But while Birmingham’s fiscal malaise has gotten the most attention, it is its academic failures that are the most-disconcerting. Just 64 percent of the district’s eighth-graders who made up the original Class of 2010 made it to senior year of high school, a mere five percentage points better than a decade ago, according to Dropout Nation analysis of the latest data submitted to the U.S. Department of Education; the district’s graduation rate has declined by nearly two points (from 57 percent to 55 percent) in that same period. Young black men fare particularly poorly in the district, with just 58 percent of them being promoted from eighth-grade to senior year, compared to a 72 percent promoting power rate for young black women schoolmates. And although just 14 of the district’s 56 schools didn’t make Adequate Yearly Progress, this hints little at the low quality of education provided by the district to the children in its care. Just 6.2 percent of Birmingham’s high school students took at least one Advanced Placement course in 2009-2010, according to the U.S. Department of Education’s civil rights database, while only 12 percent of them are taking trigonometry, statistics, and other forms of advanced mathematics. For Birmingham’s students, nearly all of them black and plenty of them struggling economically, there is little likelihood that they are being prepared adequately for an age in which knowledge means more economically and socially than the ability to work with one’s hands.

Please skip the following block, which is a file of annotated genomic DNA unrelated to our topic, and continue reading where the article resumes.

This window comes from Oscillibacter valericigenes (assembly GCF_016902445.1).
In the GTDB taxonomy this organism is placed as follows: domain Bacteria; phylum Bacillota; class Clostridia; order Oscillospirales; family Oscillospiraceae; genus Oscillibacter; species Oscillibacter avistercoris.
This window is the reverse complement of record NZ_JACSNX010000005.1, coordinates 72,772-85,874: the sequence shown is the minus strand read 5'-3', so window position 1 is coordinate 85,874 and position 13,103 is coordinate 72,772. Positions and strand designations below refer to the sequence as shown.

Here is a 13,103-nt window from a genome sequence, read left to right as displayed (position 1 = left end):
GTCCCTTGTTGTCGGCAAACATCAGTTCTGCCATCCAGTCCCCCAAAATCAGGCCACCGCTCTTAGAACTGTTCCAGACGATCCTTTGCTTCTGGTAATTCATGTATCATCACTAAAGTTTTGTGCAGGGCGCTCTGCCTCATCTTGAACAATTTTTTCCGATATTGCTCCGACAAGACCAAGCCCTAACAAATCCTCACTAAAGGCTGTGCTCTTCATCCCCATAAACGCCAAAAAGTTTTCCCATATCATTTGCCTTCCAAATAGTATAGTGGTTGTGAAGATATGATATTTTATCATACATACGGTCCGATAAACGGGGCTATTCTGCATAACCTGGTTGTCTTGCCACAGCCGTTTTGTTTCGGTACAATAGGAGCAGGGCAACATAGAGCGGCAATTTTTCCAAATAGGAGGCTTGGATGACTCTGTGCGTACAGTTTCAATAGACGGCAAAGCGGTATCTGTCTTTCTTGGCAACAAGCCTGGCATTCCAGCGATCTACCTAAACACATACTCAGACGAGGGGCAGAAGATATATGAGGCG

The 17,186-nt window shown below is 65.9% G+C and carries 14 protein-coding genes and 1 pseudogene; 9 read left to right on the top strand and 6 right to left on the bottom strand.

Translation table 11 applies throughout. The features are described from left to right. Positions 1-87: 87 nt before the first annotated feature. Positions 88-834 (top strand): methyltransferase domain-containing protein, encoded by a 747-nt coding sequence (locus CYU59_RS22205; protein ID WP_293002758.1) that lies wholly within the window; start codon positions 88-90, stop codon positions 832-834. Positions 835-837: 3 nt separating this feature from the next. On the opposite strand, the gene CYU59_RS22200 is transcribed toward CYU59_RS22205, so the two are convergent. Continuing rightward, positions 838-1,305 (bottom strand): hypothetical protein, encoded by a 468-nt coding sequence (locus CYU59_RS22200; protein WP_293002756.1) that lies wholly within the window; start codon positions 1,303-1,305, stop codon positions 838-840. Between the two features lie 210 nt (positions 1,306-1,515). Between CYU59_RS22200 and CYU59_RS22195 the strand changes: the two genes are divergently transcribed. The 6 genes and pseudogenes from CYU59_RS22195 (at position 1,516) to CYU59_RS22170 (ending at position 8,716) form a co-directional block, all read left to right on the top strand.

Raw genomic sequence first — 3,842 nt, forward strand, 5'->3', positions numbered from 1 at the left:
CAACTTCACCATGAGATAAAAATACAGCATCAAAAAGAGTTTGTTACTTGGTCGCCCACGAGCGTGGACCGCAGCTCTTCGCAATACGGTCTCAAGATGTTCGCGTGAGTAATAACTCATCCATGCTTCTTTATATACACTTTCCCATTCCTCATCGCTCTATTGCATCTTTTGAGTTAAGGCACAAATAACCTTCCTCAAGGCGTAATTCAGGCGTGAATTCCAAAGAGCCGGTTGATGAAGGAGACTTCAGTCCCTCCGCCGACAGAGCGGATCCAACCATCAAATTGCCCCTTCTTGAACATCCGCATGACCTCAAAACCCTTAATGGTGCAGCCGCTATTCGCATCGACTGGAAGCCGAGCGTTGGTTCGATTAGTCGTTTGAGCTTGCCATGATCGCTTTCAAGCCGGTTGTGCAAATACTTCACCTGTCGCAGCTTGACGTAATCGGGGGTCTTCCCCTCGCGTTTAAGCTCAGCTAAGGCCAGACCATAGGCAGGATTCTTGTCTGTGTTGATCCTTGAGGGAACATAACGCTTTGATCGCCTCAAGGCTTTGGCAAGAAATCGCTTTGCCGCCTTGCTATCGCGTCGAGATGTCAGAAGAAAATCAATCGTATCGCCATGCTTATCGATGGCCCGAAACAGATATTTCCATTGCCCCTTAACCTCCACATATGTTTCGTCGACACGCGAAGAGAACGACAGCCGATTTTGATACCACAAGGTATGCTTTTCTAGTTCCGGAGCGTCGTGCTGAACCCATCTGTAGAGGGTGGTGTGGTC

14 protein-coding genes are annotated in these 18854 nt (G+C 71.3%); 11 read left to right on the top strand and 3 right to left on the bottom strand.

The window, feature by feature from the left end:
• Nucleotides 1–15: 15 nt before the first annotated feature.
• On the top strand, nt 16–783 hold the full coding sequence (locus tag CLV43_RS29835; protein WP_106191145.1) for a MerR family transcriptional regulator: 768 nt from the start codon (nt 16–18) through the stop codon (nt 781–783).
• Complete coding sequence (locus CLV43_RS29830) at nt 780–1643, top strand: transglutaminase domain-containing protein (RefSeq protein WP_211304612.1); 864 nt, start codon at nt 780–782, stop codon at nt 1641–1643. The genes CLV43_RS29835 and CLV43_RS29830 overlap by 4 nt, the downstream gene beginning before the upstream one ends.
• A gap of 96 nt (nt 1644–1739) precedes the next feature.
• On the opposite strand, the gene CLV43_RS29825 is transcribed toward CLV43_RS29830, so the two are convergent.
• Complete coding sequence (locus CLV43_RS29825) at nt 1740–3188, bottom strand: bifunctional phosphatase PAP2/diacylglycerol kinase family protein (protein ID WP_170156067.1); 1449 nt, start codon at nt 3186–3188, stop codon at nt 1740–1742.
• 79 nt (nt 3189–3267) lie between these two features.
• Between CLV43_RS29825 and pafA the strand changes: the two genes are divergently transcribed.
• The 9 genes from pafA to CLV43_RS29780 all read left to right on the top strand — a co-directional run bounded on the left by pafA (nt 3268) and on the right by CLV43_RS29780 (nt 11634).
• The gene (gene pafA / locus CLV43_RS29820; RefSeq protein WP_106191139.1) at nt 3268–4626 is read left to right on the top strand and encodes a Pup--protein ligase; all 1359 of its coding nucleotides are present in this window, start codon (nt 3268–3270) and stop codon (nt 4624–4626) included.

State education officials can’t just sit pat with taking control of Birmingham’s fiscal operations. It is clear that the district’s status as both an academic and fiscal going concern is in question. While Birmingham isn’t necessarily in as bad shape as Detroit or Philadelphia, the district has continually ignored the need to provide all of its students with high-quality teaching and instruction. The district has struggled with its primary mission for at least a decade (and likely longer). And while Witherspoon deserves credit for pushing to provide all students with college-preparatory curricula (especially in expanding International Baccalaureate coursework in the district’s high schools), the reality is that he still hasn’t done a good enough job of taking on the dysfunctional central and school-level bureaucracies that are among the key reasons for Birmingham’s struggles. Nor could he even if he wanted. When a district has reached Birmingham’s level of dysfunctional, no superintendent can fully take it on without some outside intervention.